New Jersey Retaliation Attorney Retaliation in the Workplace is Unlawful

New Jersey
Whistleblower Rights
Retaliation for Filing a
Workers’ Compensation Claim
New Jersey
Whistleblower Rights

The decision to be a whistleblower is not an easy one. A whistleblower is someone who reports wrongdoing in the workplace. In New Jersey, the Conscientious Employee Protection Act (“CEPA”), protects a whistleblowing employee from retaliation by their employer. Employers are forbidden to retaliate against an employee when the employee reports unlawful conduct on the part of the employer.

Under CEPA, an employee cannot be terminated, denied employment, or denied advancement due to his or her attempts to report illegal or improper conduct by his or her employer or co-workers. This prohibition not only covers reports to government agencies, but reports of illegal activity to supervisors and refusals to go along with illegal activities of fellow employees and/or supervisors.

There are two main components to a retaliation claim. First, the employee must have  engaged in protected activity, such as complaining about perceived safety violations. Second, he or she must have suffered some sort of adverse employment action because of the whistleblowing activity, such as termination, demotion, or transfer to a less desirable job.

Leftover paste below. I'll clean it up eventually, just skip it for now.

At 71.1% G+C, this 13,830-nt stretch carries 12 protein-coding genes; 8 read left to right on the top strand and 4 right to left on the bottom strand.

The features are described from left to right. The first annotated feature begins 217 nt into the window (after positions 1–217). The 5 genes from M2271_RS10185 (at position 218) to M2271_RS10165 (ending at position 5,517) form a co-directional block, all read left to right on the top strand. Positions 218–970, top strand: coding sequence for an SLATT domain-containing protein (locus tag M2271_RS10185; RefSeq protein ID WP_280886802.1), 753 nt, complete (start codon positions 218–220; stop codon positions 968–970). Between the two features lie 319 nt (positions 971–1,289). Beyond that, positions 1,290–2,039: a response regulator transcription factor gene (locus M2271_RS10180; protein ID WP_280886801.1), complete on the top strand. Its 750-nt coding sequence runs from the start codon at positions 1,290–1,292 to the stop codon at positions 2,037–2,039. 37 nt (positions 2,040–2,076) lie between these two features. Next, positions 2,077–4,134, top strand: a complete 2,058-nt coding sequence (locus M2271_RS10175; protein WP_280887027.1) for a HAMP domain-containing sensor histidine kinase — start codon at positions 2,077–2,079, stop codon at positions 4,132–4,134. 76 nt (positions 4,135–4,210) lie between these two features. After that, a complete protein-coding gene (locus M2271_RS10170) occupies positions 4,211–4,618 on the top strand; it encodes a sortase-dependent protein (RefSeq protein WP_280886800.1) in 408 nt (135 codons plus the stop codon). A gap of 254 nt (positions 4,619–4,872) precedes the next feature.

Contact Ms. Trabosh if your employer has retaliated against you because you engaged in whistleblowing activity.

Retaliation for Filing a
Workers’ Compensation Claim

The New Jersey Workers’ Compensation Act guarantees medical benefits to employees who suffer a workplace injury - regardless of fault. Under the Act, employees are entitled to receive compensation for medical expenses, lost time from work, and permanent injury.

It is unlawful for an employer to retaliate against an employee who files or intends to file a workers’ compensation claim for an injury suffered on the job. An employee who believes he or she was retaliated against for filing a workers’ compensation claim (or attempting to file a claim) can bring a lawsuit in Superior Court. The employee must generally be able to show that the retaliation was related to a protected activity. This can be accomplished by proving that the employer knew of the workplace injury or the employee’s workers’ compensation claim, and fired the employee soon after.

Contact Ms. Trabosh if you have suffered retaliation because you suffered a workplace injury.

You Need Proper Representation

Ms. Trabosh offers a free case evaluation so that you can make an informed decision with regard to your legal action. Please call her today at (856) 874-9090 or contact her online to arrange a free consultation.